The sponsored home provides a path out of poverty housing for Elena, Luis and their four children, who Thomas has met on multiple occasions at the site.
“When you’re on the site, you see that you’re not giving anybody anything,” Thomas said. “They’re earning it and they put so much time and energy into it. Watching Elena work is absolutely amazing. She can drive a nail faster than most of us, and she never slows down.”
Habitat operates on a partnership model, with homeowners serving 400 “sweat equity” hours while they are in the homeownership program. When their home is complete, the purchase the home with an affordable mortgage. Sweat equity hours are earned by attending homeowner education classes, volunteering in the ReStores, helping building other Habitat homes and, finally, building their own home.
Having volunteered on multiple Habitat homes, Thomas understands how powerful it is to work alongside the homeowners, and he said that his most memorable experiences revolve around the families.
“When you see those kids running around and showing you their rooms, you know it’s going to change their lives,” he said. “Owning a home is part of the American Dream, and it provides stability to a family like nothing else does. It gives families roots, and most of all, it gives them a future.”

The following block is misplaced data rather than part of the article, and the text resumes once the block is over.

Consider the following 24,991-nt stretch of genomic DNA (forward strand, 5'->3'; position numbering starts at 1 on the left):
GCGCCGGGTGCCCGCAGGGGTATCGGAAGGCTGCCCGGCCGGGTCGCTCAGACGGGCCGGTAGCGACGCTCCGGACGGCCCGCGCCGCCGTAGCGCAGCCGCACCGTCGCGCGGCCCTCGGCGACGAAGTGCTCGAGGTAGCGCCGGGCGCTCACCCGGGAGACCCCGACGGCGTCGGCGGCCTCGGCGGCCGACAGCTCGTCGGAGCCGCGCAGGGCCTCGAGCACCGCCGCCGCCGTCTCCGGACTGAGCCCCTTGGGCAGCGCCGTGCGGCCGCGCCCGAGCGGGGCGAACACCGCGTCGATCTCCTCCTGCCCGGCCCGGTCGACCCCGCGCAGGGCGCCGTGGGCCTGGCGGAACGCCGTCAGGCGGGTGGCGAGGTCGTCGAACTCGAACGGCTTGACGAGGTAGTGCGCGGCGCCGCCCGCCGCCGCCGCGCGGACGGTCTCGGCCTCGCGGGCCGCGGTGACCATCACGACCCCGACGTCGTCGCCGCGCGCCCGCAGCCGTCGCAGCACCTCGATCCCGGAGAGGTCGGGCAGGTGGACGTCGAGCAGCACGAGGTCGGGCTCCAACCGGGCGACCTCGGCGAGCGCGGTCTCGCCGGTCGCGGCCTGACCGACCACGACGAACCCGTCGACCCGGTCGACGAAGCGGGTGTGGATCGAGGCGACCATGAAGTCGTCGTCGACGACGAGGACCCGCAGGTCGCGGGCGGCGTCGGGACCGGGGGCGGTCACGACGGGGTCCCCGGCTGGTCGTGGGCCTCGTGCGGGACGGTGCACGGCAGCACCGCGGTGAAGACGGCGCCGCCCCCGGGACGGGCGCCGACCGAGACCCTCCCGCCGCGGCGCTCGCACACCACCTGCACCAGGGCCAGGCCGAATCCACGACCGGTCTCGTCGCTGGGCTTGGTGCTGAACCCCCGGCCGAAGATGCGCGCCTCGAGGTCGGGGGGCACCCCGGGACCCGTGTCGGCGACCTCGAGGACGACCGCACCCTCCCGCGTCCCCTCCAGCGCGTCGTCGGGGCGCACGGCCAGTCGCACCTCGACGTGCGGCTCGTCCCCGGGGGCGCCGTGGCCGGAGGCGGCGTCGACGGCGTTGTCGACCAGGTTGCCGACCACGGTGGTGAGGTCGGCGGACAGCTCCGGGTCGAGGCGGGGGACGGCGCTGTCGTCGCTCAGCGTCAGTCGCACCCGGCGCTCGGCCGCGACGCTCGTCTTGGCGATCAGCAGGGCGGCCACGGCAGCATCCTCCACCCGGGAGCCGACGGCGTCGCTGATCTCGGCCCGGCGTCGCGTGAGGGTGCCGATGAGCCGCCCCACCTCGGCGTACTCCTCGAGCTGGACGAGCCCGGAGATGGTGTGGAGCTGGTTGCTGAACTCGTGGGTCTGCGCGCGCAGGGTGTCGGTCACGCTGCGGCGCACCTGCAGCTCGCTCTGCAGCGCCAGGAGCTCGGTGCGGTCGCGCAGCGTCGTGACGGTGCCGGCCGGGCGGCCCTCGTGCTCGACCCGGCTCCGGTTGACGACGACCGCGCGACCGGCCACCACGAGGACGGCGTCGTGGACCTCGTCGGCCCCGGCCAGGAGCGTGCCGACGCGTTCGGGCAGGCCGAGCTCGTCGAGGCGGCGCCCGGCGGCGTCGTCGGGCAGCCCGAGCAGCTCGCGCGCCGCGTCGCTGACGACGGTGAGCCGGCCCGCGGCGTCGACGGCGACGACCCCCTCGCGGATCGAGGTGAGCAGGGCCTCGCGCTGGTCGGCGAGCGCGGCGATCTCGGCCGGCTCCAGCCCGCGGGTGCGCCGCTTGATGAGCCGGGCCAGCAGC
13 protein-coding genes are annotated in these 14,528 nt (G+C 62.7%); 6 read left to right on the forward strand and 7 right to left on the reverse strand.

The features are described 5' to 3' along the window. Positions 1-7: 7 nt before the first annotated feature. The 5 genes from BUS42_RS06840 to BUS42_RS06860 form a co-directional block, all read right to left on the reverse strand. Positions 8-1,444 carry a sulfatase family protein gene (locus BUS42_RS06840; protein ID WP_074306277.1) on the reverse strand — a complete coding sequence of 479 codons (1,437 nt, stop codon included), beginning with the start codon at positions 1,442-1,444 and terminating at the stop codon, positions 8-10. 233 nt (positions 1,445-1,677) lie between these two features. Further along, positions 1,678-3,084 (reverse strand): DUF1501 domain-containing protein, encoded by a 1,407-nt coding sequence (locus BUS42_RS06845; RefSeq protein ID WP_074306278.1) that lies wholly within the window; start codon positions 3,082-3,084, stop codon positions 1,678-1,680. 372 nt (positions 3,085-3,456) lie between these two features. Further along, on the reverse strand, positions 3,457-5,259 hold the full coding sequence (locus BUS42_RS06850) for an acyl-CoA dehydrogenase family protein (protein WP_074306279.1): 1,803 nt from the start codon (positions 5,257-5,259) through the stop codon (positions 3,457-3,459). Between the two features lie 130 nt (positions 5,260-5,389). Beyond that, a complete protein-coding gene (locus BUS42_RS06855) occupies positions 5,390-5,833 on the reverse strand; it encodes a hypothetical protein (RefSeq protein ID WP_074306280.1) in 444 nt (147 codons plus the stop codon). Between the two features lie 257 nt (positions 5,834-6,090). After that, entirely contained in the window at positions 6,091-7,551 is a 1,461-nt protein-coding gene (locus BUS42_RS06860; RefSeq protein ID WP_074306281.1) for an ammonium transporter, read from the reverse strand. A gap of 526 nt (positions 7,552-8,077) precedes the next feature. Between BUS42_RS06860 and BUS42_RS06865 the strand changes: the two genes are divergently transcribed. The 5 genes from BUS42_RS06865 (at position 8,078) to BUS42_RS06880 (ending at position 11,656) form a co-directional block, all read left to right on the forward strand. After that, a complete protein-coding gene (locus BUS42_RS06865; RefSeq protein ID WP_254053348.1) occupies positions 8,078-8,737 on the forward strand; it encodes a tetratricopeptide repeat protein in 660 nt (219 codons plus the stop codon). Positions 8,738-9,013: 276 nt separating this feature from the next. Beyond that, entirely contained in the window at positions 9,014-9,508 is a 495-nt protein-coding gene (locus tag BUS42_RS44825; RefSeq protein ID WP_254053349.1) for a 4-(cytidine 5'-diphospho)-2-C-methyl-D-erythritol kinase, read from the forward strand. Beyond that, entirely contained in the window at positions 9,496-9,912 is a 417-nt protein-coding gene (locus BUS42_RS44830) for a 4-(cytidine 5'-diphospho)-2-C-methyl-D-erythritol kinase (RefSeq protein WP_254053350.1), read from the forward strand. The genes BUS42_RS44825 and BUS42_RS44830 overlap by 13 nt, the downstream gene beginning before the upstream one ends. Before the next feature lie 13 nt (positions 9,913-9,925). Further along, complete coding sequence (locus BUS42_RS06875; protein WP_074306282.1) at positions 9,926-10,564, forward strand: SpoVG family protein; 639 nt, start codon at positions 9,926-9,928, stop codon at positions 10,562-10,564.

About the Author: Hannah Bain is a rising junior at N.C. State University, where she is studying public relations, Spanish and nonprofit studies. She is serving as a development and communication intern for Our Towns Habitat, focusing on capturing the stories of new and existing Habitat homeowners.
[av_masonry_gallery ids=’4317,4316,4315,4314,4313,4312,4311,4310,4309,4308,4307,4306,4305,4304,4303,4302,4301,4300,4299,4298,4297,4296,4295,4294,4293,4292,4291,4290,4289,4288,4287,4286,4285,4284,4283′ items=’6′ columns=’3′ paginate=’load_more’ size=’flex’ orientation=” gap=’1px’ overlay_fx=’active’ container_links=’active’ id=” caption_elements=’none’ caption_styling=” caption_display=’always’ color=” custom_bg=” av-small-hide=’aviaTBav-small-hide’ av-mini-hide=’aviaTBav-mini-hide’ av-medium-columns=” av-small-columns=” av-mini-columns=” av_uid=’av-22nmuc’ custom_class=”]